Chris Carter has been given 500 good reasons for wanting to leave the Labour Party without being kicked out for trying to undermine leader Phil Goff.
If he were to stay with the cash-strapped party, they would tap him for $500 for a war-chest to fight the Mana by-election campaign.
Whether or not the party kicks him out, the sad bugger lacks David Garrett’s sense of what is the decent thing to do, although this might be explained by his having nothing much else to do except politics.
Garrett has resigned from Parliament.
He had already resigned from ACT after the world learned he had used the identity of a dead infant to get a fake passport.
He lost the support of his leader, Rodney Hide and has decided against hanging on as an unwanted and unloved independent MP.
“He said once he wasn’t part of the caucus his position was untenable because the people of New Zealand elected to Parliament five ACT MPs,” Mr Hide said.
A Dunedin woman, Hilary Calvert, for some extraordinary reason seems keen to take Garrett’s place in the fractious ACT caucus, a decision that raises serious questions about her judgement, although Alf can understand that wanting to get out of Dunedin is no bad idea.
Carter is a different sort of bloke.
He is reported to have spent his second day back at Parliament yesterday holed up in his new office, but issued a brief statement that left no doubt he would not quit as an MP if his party membership was revoked.
“I have returned to my duties at Parliament and in my electorate. I look forward to continuing to serve the people of the Te Atatu electorate in this parliamentary term with my usual energy and enthusiasm,” he said.
You can be forgiven for having forgotten all about Chris Carter, because he is a thoroughly unforgettable sort of feller, and chances are you hit the delete button on the Chris Carter file in your memory banks several weeks ago when he slippped out of the headlines.
He was expelled from Labour’s caucus on July 29
… after a shambolic attempt to undermine Mr Goff by sending an anonymous letter to the media that claimed Mr Goff would be toppled before the 2011 election.
Labour’s ruling council issued disciplinary action against Mr Carter but the hearing was put on hold after serious concerns about his state of mind and health.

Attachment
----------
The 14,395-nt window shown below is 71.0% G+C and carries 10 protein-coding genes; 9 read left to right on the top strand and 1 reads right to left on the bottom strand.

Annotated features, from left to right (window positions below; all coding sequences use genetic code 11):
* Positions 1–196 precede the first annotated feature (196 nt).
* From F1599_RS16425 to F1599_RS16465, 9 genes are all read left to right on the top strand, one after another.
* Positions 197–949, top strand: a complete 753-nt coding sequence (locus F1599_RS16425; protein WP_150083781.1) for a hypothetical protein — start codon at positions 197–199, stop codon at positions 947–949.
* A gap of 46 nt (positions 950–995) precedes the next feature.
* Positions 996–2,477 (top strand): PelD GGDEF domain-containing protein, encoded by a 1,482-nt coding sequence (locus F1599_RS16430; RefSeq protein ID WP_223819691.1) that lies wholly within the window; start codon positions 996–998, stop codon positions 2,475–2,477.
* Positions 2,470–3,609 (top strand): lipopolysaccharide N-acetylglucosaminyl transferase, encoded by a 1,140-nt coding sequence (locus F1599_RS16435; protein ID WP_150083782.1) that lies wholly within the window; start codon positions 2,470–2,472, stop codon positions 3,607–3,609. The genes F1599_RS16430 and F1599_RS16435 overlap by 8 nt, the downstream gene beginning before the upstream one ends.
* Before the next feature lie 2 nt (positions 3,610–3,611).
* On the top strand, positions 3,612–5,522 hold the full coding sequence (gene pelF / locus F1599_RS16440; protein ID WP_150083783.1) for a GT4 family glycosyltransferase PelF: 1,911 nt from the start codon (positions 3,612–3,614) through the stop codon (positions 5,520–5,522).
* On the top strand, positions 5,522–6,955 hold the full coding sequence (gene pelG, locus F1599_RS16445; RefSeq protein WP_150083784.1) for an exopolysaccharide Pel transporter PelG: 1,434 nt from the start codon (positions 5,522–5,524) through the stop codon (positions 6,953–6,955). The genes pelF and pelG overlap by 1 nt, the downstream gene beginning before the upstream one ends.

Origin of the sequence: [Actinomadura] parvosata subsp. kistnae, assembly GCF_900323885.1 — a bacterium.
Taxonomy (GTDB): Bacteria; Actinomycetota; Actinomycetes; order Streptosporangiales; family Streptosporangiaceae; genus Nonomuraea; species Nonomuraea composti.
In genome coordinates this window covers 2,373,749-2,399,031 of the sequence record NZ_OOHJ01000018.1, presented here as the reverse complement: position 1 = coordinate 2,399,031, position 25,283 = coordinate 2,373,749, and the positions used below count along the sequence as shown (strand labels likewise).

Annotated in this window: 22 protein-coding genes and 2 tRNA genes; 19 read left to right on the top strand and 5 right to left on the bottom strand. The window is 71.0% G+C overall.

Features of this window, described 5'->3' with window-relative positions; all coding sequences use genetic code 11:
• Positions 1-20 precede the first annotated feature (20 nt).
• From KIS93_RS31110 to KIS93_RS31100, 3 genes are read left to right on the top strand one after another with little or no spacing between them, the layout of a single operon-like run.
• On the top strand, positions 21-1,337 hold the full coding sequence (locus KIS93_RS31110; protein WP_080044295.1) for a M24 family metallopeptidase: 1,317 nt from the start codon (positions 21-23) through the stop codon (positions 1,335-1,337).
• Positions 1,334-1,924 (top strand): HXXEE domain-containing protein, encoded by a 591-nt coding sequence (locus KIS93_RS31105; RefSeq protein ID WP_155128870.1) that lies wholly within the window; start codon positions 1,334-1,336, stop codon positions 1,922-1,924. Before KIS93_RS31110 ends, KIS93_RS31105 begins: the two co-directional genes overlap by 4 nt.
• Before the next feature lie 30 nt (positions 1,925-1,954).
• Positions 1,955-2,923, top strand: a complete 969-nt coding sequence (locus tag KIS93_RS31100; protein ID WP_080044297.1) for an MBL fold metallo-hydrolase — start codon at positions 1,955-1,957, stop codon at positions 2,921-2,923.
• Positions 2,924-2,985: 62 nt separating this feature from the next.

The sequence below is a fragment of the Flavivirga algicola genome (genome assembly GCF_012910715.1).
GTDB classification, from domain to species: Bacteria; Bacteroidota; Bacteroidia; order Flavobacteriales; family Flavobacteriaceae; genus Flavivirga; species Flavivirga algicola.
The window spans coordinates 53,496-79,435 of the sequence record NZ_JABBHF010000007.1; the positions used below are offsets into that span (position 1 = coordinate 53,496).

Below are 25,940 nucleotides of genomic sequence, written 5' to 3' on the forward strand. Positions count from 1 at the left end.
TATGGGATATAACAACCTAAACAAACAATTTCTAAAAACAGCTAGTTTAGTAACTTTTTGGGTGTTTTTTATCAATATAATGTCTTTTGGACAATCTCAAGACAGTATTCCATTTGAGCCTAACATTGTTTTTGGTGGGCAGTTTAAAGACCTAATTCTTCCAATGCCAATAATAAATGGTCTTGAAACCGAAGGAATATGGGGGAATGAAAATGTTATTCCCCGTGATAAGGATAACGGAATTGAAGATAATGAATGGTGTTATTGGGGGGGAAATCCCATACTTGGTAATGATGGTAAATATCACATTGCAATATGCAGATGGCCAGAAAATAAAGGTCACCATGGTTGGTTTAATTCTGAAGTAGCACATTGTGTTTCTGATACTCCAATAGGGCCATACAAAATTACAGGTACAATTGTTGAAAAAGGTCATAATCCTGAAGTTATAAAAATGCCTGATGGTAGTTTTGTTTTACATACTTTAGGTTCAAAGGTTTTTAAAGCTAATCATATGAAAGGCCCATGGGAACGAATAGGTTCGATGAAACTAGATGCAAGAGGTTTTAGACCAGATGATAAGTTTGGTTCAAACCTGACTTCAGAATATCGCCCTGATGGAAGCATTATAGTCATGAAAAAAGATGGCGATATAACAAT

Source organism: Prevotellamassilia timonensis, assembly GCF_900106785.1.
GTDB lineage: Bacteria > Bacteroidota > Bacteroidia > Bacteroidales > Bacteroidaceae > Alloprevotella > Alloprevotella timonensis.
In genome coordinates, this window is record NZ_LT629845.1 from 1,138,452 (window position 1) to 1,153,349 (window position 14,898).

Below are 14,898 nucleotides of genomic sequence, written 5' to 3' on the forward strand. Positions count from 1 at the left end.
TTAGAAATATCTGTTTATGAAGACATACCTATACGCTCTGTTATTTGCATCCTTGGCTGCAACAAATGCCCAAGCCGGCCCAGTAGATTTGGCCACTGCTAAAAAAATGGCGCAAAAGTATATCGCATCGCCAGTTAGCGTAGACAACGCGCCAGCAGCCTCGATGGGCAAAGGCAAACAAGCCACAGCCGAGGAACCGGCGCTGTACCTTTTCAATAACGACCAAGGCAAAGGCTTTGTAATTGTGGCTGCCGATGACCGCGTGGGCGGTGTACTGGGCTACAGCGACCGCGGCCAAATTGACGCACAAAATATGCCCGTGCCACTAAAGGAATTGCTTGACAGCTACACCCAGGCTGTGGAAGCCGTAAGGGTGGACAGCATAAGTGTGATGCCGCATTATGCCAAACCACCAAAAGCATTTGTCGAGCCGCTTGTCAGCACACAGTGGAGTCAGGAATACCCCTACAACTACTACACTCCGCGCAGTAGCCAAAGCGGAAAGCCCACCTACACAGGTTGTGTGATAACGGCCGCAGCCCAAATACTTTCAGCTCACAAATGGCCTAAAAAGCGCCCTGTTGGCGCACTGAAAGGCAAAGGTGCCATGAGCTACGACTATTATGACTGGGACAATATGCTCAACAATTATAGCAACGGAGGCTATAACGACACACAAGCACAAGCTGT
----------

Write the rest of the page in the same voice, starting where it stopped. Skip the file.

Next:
His sick leave from Parliament expired on Wednesday.
Had he not returned, Speaker Lockwood Smith would have started docking his salary $10 for every sitting day he was absent without leave.
He still regards himself as a Labour MP, however, and said he would vote with Labour in Parliament on all issues.
“My dispute is not with the Labour Party, but with the current parliamentary leadership.”
He said he would review whether he would continue pursuing the nomination to be Labour’s candidate for Te Atatu in 2011 in the next few weeks. Nominations close on October 8. Mr Carter’s name is at present the only one in the hat.
Labour president Andrew Little said Mr Carter’s return indicated he was no longer ill, and the party would now move to hear the disciplinary charges against him within the next two to three weeks.
The test of his loyalty will be his willingness to cough up the $500 the Labour Party has asked each of its MPs to stump up to pay for the forthcoming Mana by-election.
Deputy leader Annette King confirmed the 42 Labour MPs had been asked to contribute. “No MP can be compelled to part with their own money but Labour MPs contribute regularly to the Labour Party, as do members, and add to election campaigns and will be doing so in Mana.”
It is not the first time Labour MPs have had to dig deep. Some had to pay thousands of dollars after the party was found to have illegally spent $800,000 of taxpayers’ cash in the 2005 election.
Labour’s candidate, a bloke with a name that Alf can’t remember, let alone spell, said he is grateful for the contributions.
This makes him a very promising politician, and especially a Labour politician – he has his snout in a trough before he has been elected.